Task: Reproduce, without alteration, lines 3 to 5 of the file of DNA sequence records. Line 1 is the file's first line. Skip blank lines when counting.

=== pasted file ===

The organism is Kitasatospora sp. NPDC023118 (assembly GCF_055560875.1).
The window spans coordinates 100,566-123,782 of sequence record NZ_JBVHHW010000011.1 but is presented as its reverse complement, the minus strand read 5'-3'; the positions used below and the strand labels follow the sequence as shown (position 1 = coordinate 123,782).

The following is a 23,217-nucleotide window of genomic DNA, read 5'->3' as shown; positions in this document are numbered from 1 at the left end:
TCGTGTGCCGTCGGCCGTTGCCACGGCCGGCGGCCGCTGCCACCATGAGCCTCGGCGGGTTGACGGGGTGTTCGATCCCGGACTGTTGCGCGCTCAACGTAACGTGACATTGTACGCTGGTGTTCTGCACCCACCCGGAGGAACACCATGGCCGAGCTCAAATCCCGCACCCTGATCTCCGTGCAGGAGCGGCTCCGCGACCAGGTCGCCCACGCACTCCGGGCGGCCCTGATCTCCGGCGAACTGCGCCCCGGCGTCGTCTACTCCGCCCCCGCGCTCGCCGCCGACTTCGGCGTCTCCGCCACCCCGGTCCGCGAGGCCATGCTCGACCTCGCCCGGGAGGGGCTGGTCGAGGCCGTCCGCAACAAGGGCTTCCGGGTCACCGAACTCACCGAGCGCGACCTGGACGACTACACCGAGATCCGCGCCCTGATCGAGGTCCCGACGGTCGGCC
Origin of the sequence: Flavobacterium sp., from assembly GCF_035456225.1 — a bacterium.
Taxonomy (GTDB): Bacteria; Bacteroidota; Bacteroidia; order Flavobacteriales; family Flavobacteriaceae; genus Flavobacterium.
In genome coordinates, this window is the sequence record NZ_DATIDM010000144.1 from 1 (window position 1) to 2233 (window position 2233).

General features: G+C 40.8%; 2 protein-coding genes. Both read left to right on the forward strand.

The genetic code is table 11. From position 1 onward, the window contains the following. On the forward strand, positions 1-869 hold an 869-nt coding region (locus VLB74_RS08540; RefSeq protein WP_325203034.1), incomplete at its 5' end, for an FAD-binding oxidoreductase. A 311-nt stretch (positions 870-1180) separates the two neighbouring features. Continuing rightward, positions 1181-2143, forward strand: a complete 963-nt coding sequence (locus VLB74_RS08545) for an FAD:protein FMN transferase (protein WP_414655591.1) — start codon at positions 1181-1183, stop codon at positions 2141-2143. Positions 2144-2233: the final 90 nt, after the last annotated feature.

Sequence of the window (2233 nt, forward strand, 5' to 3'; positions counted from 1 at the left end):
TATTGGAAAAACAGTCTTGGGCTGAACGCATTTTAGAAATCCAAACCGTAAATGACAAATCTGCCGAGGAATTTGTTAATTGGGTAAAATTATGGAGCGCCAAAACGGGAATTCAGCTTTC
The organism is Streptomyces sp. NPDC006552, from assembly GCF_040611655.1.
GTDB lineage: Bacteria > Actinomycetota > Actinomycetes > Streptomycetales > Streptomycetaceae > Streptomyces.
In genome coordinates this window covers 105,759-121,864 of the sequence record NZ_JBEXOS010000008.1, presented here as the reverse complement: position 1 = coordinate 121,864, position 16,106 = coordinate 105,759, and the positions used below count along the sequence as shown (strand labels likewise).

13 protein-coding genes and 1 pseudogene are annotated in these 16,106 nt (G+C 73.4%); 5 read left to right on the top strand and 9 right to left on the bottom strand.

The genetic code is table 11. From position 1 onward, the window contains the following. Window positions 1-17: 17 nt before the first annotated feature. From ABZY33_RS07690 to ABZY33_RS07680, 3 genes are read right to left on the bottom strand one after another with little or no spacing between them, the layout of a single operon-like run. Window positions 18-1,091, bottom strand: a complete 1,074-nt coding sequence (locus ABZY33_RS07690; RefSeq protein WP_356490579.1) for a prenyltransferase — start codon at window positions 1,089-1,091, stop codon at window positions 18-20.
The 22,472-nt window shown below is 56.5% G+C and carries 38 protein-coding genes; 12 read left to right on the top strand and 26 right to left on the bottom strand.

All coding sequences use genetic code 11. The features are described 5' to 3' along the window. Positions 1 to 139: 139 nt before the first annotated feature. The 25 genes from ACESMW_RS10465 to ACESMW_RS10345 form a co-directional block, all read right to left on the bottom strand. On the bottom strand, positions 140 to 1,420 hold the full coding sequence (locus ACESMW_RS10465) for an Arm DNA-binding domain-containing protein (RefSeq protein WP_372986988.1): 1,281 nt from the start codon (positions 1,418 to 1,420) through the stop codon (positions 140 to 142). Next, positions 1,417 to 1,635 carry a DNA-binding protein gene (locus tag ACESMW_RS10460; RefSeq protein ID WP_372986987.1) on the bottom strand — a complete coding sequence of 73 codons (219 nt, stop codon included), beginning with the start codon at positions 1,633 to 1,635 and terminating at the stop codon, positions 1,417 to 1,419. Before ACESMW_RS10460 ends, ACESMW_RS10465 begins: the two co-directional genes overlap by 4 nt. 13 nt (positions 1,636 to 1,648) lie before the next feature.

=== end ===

The following is a 23,217-nucleotide window of genomic DNA, read 5'->3' as shown; positions in this document are numbered from 1 at the left end:
TCGTGTGCCGTCGGCCGTTGCCACGGCCGGCGGCCGCTGCCACCATGAGCCTCGGCGGGTTGACGGGGTGTTCGATCCCGGACTGTTGCGCGCTCAACGTAACGTGACATTGTACGCTGGTGTTCTGCACCCACCCGGAGGAACACCATGGCCGAGCTCAAATCCCGCACCCTGATCTCCGTGCAGGAGCGGCTCCGCGACCAGGTCGCCCACGCACTCCGGGCGGCCCTGATCTCCGGCGAACTGCGCCCCGGCGTCGTCTACTCCGCCCCCGCGCTCGCCGCCGACTTCGGCGTCTCCGCCACCCCGGTCCGCGAGGCCATGCTCGACCTCGCCCGGGAGGGGCTGGTCGAGGCCGTCCGCAACAAGGGCTTCCGGGTCACCGAACTCACCGAGCGCGACCTGGACGACTACACCGAGATCCGCGCCCTGATCGAGGTCCCGACGGTCGGCC
Origin of the sequence: Flavobacterium sp., from assembly GCF_035456225.1 — a bacterium.